A lowlight of the meeting was Jennifer Friedenbach’s appearance. As the executive director of the Coalition on Homelessness, she advanced Proposition C, which made funds available for such projects. Friedenbach is super excited by the sale. Suspicious? You should be.

Distraught comments such as “This is being rammed down our throats” and “Shame on you. All of you” “I never would have invested in a home or business here had I known,” were infuriating and heartbreaking. This hasn’t stopped HSH from trying to make the unilateral decision to move forward. 

Dictatorial power - check

Forcible suppression of opposition - check

Strong regimentation of society and of the economy - check and check

Because there is so much community objection, I requested details about the plan from HSH. Denny Machuca-Grebe, the department’s public information officer, sidelined me again and again. Finally, with pressure to reply, he sent me the vaguest of responses. 

Below is the entire QA. I am ES, and Denny Machuca-Grebe is DMG. My follow-up responses are capitalized. (I don’t normally make demands, but thought it appropriate to speak the language of activists who do).  

ES: Services provided: Who will be conducting the services? How will success be measured?

DMG: HSH will partner with an experienced nonprofit organization that has expertise in managing supportive housing and working with people exiting homelessness. Selecting the operator and service provider will be conducted through a public process, as is customary for these projects.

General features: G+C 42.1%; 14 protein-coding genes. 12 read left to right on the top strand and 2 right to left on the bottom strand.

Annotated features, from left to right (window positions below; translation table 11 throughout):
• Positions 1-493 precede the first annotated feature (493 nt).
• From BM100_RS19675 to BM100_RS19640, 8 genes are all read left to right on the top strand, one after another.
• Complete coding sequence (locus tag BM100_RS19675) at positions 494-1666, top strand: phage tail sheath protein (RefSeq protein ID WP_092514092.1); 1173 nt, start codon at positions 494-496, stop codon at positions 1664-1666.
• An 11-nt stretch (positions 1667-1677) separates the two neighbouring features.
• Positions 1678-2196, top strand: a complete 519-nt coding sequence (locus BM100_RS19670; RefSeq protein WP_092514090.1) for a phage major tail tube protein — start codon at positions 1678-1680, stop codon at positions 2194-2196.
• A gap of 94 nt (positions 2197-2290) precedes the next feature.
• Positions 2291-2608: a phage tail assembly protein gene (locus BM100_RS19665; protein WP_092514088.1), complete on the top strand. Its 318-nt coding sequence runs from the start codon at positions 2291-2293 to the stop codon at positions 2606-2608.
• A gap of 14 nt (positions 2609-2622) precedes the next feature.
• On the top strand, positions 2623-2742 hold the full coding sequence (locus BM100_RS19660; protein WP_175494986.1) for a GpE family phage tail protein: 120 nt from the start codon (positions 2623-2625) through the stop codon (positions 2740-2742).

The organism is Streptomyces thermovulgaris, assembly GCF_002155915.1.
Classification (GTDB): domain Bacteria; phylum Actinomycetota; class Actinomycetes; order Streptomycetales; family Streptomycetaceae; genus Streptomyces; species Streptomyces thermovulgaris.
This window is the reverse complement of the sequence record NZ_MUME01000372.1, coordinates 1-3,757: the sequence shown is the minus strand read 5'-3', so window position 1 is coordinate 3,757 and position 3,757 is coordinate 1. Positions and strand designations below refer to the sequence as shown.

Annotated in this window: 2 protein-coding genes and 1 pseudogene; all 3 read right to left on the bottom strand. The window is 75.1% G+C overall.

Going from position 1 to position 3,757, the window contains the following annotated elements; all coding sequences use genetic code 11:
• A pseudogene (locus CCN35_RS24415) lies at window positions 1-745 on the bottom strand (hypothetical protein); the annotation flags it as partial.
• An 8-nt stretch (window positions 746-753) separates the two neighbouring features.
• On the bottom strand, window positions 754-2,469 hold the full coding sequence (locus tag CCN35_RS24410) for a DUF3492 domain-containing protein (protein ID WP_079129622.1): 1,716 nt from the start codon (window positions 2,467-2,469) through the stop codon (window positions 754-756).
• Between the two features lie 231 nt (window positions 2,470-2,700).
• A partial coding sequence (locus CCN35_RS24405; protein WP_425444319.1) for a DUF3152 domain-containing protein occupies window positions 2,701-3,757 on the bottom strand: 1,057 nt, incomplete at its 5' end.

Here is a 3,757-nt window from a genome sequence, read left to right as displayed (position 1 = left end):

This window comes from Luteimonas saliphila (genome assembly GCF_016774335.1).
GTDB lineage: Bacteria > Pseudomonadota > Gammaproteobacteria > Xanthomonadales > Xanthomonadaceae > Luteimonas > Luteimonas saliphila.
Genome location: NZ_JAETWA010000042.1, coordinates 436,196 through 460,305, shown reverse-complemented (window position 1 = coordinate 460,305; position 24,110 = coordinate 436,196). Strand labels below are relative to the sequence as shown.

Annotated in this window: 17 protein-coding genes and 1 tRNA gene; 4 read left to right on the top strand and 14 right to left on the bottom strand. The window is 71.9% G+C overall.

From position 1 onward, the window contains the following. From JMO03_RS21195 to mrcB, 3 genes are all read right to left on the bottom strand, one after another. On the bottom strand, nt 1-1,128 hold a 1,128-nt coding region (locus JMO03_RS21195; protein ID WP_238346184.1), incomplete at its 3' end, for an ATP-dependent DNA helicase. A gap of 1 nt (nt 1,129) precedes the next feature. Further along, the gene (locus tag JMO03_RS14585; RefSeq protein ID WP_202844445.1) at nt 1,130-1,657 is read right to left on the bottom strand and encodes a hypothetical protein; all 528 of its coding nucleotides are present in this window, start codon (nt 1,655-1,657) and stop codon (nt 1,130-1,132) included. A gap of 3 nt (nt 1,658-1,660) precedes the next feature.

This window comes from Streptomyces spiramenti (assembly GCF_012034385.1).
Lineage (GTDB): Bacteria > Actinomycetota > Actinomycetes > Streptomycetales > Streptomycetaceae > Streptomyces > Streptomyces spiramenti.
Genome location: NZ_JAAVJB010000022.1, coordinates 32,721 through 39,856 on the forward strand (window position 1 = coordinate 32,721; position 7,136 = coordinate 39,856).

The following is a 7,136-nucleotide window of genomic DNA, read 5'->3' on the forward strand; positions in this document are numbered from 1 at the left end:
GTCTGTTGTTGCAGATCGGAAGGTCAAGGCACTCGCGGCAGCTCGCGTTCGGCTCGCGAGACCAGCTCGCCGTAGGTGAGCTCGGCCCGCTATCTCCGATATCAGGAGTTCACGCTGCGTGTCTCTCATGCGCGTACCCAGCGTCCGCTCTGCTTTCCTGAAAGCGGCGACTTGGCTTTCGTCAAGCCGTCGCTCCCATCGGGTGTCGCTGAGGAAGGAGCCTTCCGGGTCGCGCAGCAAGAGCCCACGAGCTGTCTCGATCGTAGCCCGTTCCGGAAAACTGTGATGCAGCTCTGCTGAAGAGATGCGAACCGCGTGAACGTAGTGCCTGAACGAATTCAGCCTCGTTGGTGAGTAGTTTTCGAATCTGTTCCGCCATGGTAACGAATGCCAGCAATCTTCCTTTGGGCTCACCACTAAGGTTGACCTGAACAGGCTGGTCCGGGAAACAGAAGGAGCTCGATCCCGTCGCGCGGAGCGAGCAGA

ES: HSH DOES NOT GET TO DICTATE WHAT IS CUSTOMARY AND THEREFORE ACCEPTED. THE PEOPLE HAVE THE RIGHT TO KNOW WHICH ORGANIZATION YOU HAVE IN MIND AND WHAT THEIR SUCCESS RATE IS BEFORE CONTRACTING WITH THEM. WE DEMAND THE RIGHT TO CONSENT OR REJECT. 

DMG: All contracts have a performance monitoring component to ensure providers are meeting outcomes/goals.

ES: THERE ARE ZERO DETAILS ABOUT THIS “PERFORMANCE MONITORING SYSTEM.” WE DEMAND DETAILS. 

ES: Precisely what do these services entail?  How often people would receive services? What are the desired results?

DMG: The services provided at PSH sites are generally focused on community building, housing stabilization, and homelessness prevention. However, services are unique to each building, as well as based on the needs and goals of each tenant. 

ES: THIS EXPLAINS ABSOLUTELY NOTHING. WE DEMAND DETAILS. 

DMG: Each tenant’s service plan is customized to meet their unique needs and goals.  For example, the plan can be focused on accessing health care and addressing chronic medical needs or could be focused on job training and employment.  

ES: WE DEMAND EVIDENCE THAT THERE IS EMPLOYMENT TRAINING AND THAT PEOPLE ACTUALLY GET JOBS AFTER THIS “SERVICE” PLAN.